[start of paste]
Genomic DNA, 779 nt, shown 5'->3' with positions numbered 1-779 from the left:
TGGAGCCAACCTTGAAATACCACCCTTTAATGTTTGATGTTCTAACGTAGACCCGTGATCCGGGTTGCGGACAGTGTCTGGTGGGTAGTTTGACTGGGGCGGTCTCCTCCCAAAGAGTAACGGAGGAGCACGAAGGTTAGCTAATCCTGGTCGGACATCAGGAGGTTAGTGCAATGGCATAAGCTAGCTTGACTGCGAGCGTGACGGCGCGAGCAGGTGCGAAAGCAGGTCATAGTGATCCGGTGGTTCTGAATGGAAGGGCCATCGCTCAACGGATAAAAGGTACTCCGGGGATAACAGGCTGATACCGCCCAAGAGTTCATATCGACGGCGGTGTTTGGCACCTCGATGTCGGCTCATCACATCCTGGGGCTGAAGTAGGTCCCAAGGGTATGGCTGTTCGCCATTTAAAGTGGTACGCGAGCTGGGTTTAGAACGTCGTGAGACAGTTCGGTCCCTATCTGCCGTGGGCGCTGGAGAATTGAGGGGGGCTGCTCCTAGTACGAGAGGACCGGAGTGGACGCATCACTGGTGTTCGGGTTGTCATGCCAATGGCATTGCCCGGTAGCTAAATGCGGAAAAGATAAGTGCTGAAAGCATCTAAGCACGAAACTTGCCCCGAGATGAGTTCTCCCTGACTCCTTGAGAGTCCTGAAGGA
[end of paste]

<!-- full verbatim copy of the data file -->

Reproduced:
Genomic DNA, 779 nt, shown 5'->3' with positions numbered 1-779 from the left:
TGGAGCCAACCTTGAAATACCACCCTTTAATGTTTGATGTTCTAACGTAGACCCGTGATCCGGGTTGCGGACAGTGTCTGGTGGGTAGTTTGACTGGGGCGGTCTCCTCCCAAAGAGTAACGGAGGAGCACGAAGGTTAGCTAATCCTGGTCGGACATCAGGAGGTTAGTGCAATGGCATAAGCTAGCTTGACTGCGAGCGTGACGGCGCGAGCAGGTGCGAAAGCAGGTCATAGTGATCCGGTGGTTCTGAATGGAAGGGCCATCGCTCAACGGATAAAAGGTACTCCGGGGATAACAGGCTGATACCGCCCAAGAGTTCATATCGACGGCGGTGTTTGGCACCTCGATGTCGGCTCATCACATCCTGGGGCTGAAGTAGGTCCCAAGGGTATGGCTGTTCGCCATTTAAAGTGGTACGCGAGCTGGGTTTAGAACGTCGTGAGACAGTTCGGTCCCTATCTGCCGTGGGCGCTGGAGAATTGAGGGGGGCTGCTCCTAGTACGAGAGGACCGGAGTGGACGCATCACTGGTGTTCGGGTTGTCATGCCAATGGCATTGCCCGGTAGCTAAATGCGGAAAAGATAAGTGCTGAAAGCATCTAAGCACGAAACTTGCCCCGAGATGAGTTCTCCCTGACTCCTTGAGAGTCCTGAAGGA